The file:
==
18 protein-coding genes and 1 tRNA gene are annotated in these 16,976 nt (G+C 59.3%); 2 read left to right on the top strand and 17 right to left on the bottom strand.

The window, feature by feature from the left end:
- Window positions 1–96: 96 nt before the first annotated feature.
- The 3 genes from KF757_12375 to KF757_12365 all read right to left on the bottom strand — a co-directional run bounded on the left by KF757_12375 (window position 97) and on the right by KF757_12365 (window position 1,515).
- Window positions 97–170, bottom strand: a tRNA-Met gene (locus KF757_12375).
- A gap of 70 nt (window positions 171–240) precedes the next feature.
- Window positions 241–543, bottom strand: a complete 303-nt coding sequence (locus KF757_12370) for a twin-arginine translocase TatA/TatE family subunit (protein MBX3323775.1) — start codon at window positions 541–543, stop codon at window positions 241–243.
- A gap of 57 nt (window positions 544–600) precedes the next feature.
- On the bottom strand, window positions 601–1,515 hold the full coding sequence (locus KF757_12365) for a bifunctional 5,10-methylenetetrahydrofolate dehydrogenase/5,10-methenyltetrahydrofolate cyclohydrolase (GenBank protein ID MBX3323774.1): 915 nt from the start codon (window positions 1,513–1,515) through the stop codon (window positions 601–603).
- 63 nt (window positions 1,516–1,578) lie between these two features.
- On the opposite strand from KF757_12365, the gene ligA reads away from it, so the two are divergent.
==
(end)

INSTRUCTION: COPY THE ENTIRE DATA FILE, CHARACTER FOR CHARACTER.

18 protein-coding genes and 1 tRNA gene are annotated in these 16,976 nt (G+C 59.3%); 2 read left to right on the top strand and 17 right to left on the bottom strand.

The window, feature by feature from the left end:
- Window positions 1–96: 96 nt before the first annotated feature.
- The 3 genes from KF757_12375 to KF757_12365 all read right to left on the bottom strand — a co-directional run bounded on the left by KF757_12375 (window position 97) and on the right by KF757_12365 (window position 1,515).
- Window positions 97–170, bottom strand: a tRNA-Met gene (locus KF757_12375).
- A gap of 70 nt (window positions 171–240) precedes the next feature.
- Window positions 241–543, bottom strand: a complete 303-nt coding sequence (locus KF757_12370) for a twin-arginine translocase TatA/TatE family subunit (protein MBX3323775.1) — start codon at window positions 541–543, stop codon at window positions 241–243.
- A gap of 57 nt (window positions 544–600) precedes the next feature.
- On the bottom strand, window positions 601–1,515 hold the full coding sequence (locus KF757_12365) for a bifunctional 5,10-methylenetetrahydrofolate dehydrogenase/5,10-methenyltetrahydrofolate cyclohydrolase (GenBank protein ID MBX3323774.1): 915 nt from the start codon (window positions 1,513–1,515) through the stop codon (window positions 601–603).
- 63 nt (window positions 1,516–1,578) lie between these two features.
- On the opposite strand from KF757_12365, the gene ligA reads away from it, so the two are divergent.